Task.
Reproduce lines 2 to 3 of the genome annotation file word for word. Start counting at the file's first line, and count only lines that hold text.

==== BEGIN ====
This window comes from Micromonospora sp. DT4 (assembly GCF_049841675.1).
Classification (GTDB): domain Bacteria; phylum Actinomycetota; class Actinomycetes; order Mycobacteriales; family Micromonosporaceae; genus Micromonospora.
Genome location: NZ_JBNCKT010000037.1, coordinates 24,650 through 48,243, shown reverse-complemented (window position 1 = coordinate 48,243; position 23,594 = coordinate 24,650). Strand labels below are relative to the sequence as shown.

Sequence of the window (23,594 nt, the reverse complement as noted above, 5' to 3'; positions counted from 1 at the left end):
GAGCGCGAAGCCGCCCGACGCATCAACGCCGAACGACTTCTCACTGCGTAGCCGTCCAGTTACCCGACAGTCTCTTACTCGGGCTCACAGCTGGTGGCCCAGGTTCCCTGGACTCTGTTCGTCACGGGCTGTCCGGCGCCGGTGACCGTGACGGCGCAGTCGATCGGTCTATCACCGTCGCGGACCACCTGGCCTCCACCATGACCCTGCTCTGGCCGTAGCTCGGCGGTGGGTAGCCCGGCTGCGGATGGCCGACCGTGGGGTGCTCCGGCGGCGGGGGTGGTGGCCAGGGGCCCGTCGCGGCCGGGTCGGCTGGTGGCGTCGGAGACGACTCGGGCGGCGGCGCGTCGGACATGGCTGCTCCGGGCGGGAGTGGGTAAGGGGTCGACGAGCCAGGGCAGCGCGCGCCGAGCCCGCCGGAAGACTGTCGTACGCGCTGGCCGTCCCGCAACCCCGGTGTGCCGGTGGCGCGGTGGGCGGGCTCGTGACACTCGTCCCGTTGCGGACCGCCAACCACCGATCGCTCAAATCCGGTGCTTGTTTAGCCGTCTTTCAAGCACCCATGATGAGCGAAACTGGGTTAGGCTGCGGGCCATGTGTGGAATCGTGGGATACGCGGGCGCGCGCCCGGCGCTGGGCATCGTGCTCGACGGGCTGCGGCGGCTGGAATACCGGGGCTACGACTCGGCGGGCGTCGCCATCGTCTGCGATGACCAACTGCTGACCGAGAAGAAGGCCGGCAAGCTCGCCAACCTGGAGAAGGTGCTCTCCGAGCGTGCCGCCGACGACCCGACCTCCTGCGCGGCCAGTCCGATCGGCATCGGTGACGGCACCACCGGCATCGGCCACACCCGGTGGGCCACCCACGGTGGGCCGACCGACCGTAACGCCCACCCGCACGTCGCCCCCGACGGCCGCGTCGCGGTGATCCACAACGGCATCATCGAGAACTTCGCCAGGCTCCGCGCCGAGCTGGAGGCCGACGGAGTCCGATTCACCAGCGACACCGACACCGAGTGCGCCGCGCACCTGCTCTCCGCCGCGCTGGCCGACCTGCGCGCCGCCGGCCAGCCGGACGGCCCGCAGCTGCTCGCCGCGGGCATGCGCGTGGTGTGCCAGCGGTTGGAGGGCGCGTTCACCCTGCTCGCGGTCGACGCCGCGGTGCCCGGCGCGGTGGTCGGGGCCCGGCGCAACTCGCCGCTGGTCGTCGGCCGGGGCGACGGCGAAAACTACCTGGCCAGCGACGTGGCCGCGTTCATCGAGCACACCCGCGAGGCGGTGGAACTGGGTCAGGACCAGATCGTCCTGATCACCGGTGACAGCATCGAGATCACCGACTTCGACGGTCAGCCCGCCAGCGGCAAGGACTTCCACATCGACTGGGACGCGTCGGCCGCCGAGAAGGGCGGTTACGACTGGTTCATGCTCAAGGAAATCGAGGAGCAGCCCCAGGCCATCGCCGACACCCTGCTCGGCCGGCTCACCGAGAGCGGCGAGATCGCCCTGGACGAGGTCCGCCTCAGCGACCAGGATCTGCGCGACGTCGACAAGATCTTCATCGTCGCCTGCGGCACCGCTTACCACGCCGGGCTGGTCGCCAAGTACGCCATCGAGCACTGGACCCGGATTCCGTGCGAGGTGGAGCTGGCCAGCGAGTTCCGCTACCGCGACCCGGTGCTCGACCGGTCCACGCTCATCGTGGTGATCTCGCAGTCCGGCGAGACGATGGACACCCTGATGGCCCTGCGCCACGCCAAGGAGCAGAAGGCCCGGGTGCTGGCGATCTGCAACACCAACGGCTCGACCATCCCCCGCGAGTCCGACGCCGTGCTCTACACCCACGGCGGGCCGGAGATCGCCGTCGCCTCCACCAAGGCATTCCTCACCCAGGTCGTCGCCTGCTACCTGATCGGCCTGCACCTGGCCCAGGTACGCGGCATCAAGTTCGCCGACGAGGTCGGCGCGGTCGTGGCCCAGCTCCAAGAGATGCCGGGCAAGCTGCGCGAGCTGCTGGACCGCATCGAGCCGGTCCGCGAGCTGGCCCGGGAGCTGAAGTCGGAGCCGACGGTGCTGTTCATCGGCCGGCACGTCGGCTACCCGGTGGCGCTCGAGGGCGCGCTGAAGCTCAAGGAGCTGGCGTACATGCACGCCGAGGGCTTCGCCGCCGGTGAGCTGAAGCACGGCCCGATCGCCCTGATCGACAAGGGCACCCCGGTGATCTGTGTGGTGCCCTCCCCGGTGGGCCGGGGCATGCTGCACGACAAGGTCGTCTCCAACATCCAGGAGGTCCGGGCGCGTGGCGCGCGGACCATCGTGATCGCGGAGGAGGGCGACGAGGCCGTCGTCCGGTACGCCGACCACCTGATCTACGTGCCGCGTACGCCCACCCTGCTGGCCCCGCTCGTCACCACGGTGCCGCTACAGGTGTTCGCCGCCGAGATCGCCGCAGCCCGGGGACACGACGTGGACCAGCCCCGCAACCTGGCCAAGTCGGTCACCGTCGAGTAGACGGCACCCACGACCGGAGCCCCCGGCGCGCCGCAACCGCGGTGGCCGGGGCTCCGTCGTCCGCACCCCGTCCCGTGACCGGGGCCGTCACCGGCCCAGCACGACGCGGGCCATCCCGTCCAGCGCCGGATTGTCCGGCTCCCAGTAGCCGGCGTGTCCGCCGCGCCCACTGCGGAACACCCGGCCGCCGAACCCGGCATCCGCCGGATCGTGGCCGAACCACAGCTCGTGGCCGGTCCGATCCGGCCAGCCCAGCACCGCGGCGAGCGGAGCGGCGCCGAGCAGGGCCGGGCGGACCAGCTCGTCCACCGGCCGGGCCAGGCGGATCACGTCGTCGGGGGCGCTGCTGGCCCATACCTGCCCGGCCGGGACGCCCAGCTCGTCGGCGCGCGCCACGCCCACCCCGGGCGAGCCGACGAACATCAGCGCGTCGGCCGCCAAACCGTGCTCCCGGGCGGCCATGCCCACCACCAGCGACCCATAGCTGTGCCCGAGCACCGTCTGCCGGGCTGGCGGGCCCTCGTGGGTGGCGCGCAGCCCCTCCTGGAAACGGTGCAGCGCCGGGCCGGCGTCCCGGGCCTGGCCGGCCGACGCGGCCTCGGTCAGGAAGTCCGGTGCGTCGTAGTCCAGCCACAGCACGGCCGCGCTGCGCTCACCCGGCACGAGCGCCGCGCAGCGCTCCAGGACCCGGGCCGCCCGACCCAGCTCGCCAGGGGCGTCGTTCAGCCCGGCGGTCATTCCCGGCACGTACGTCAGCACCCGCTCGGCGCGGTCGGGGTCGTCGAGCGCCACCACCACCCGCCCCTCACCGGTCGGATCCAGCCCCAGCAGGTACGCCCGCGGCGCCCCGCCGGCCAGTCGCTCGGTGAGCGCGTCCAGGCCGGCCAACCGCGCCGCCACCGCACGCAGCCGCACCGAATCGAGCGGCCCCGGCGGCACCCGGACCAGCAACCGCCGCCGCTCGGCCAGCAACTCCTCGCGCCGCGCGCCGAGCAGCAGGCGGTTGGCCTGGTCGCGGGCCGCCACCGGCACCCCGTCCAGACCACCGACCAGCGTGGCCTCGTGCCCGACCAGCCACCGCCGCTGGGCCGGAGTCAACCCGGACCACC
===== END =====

Classification (GTDB): domain Bacteria; phylum Actinomycetota; class Actinomycetes; order Mycobacteriales; family Micromonosporaceae; genus Micromonospora.
Genome location: NZ_JBNCKT010000037.1, coordinates 24,650 through 48,243, shown reverse-complemented (window position 1 = coordinate 48,243; position 23,594 = coordinate 24,650). Strand labels below are relative to the sequence as shown.